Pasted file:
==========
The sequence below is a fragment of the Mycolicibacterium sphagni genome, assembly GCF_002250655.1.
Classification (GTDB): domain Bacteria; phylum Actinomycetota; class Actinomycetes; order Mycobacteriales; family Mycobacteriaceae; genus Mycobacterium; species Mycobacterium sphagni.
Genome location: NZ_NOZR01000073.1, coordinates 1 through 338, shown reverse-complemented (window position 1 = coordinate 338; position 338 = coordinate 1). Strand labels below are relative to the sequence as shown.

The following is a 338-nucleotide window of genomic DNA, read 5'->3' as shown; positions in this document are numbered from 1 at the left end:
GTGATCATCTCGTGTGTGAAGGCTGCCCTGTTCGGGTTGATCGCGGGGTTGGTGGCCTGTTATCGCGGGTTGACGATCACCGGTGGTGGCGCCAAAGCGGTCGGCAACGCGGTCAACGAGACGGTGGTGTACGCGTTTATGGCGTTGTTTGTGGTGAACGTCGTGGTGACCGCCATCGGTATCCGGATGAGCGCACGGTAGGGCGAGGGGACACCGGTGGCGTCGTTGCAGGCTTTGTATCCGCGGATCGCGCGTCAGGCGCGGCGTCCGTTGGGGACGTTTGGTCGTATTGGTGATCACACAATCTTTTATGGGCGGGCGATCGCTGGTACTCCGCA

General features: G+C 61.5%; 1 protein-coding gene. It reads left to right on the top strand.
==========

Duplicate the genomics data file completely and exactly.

The sequence below is a fragment of the Mycolicibacterium sphagni genome, assembly GCF_002250655.1.
Classification (GTDB): domain Bacteria; phylum Actinomycetota; class Actinomycetes; order Mycobacteriales; family Mycobacteriaceae; genus Mycobacterium; species Mycobacterium sphagni.
Genome location: NZ_NOZR01000073.1, coordinates 1 through 338, shown reverse-complemented (window position 1 = coordinate 338; position 338 = coordinate 1). Strand labels below are relative to the sequence as shown.

The following is a 338-nucleotide window of genomic DNA, read 5'->3' as shown; positions in this document are numbered from 1 at the left end:
GTGATCATCTCGTGTGTGAAGGCTGCCCTGTTCGGGTTGATCGCGGGGTTGGTGGCCTGTTATCGCGGGTTGACGATCACCGGTGGTGGCGCCAAAGCGGTCGGCAACGCGGTCAACGAGACGGTGGTGTACGCGTTTATGGCGTTGTTTGTGGTGAACGTCGTGGTGACCGCCATCGGTATCCGGATGAGCGCACGGTAGGGCGAGGGGACACCGGTGGCGTCGTTGCAGGCTTTGTATCCGCGGATCGCGCGTCAGGCGCGGCGTCCGTTGGGGACGTTTGGTCGTATTGGTGATCACACAATCTTTTATGGGCGGGCGATCGCTGGTACTCCGCA

General features: G+C 61.5%; 1 protein-coding gene. It reads left to right on the top strand.